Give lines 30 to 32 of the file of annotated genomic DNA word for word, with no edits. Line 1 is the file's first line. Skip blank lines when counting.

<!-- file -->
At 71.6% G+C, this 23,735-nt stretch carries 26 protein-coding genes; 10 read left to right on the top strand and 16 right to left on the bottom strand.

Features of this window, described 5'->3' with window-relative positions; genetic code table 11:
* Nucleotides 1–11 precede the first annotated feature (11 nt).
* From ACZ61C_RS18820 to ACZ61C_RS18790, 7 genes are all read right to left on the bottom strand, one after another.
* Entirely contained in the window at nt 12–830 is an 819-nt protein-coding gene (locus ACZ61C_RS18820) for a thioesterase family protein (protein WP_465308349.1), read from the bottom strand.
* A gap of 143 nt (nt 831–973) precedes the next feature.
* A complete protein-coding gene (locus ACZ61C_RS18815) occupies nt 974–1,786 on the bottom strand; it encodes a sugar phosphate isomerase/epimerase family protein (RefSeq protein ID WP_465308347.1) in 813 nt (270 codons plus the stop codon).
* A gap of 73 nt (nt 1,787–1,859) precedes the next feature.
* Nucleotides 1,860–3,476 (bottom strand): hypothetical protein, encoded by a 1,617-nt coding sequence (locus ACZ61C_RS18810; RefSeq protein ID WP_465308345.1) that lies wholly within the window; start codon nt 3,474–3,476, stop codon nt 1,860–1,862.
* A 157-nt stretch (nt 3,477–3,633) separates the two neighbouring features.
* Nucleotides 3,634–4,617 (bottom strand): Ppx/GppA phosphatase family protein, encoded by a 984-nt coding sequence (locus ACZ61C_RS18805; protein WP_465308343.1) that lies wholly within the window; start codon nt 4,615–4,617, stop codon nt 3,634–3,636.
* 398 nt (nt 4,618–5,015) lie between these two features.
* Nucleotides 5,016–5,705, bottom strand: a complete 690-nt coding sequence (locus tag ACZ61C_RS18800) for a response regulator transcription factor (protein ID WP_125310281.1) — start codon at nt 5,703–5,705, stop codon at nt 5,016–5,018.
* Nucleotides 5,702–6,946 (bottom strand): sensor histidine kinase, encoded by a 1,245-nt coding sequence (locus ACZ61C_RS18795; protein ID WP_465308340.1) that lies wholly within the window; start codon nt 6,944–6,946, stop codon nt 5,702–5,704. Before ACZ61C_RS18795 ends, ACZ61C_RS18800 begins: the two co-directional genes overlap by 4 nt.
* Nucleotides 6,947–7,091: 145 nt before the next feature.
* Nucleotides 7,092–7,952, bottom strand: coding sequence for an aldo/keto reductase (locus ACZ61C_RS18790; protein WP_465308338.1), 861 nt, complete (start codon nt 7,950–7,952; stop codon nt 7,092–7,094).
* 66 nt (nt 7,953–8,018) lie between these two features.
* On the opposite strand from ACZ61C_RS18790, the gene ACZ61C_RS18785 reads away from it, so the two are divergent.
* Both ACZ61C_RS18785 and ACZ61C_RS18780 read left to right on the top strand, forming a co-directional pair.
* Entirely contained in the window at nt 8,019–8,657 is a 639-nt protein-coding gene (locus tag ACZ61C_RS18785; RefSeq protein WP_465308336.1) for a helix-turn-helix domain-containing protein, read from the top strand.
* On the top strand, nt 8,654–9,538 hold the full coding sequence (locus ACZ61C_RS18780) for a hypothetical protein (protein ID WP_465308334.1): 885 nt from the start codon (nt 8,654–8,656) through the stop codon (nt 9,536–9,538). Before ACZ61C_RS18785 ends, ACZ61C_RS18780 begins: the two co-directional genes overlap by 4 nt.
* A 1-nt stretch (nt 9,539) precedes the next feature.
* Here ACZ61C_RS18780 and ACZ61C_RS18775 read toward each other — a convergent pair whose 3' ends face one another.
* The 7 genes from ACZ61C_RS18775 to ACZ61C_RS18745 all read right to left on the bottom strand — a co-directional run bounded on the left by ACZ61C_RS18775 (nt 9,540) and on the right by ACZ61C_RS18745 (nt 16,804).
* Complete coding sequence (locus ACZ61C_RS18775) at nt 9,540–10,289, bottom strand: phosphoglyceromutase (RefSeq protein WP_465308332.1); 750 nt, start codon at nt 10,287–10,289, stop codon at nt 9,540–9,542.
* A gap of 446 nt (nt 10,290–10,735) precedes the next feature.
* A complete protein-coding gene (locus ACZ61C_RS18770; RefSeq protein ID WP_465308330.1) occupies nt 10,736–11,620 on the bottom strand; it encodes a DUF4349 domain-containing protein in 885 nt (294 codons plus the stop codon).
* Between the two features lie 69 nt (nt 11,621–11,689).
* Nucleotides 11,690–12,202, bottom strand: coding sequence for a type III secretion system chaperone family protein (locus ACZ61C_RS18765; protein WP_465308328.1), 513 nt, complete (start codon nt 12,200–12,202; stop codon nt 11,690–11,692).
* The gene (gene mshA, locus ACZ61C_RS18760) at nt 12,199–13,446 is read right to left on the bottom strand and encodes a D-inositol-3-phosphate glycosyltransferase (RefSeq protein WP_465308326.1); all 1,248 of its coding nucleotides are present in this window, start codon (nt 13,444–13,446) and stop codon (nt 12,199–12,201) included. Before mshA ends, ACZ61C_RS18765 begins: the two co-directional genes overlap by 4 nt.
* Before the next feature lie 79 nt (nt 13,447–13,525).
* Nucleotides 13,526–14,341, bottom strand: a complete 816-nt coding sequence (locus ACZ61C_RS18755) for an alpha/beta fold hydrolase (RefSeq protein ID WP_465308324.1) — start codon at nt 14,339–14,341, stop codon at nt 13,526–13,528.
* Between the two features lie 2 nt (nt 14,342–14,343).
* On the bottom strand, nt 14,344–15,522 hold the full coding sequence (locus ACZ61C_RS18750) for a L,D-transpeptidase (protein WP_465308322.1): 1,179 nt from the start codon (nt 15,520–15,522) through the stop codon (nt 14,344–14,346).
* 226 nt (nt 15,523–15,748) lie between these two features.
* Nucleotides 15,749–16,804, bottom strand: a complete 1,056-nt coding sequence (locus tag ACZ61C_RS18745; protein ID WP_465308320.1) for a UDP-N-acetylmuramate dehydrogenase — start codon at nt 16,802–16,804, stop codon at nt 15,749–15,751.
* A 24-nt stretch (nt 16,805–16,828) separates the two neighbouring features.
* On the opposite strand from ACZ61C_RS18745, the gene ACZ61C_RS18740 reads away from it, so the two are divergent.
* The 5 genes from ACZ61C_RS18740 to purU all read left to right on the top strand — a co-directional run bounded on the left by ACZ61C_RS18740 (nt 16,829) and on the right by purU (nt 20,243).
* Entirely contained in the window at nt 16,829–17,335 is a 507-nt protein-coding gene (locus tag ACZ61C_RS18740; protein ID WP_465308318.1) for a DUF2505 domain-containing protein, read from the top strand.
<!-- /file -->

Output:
* The gene (gene mshA, locus ACZ61C_RS18760) at nt 12,199–13,446 is read right to left on the bottom strand and encodes a D-inositol-3-phosphate glycosyltransferase (RefSeq protein WP_465308326.1); all 1,248 of its coding nucleotides are present in this window, start codon (nt 13,444–13,446) and stop codon (nt 12,199–12,201) included. Before mshA ends, ACZ61C_RS18765 begins: the two co-directional genes overlap by 4 nt.
* Before the next feature lie 79 nt (nt 13,447–13,525).
* Nucleotides 13,526–14,341, bottom strand: a complete 816-nt coding sequence (locus ACZ61C_RS18755) for an alpha/beta fold hydrolase (RefSeq protein ID WP_465308324.1) — start codon at nt 14,339–14,341, stop codon at nt 13,526–13,528.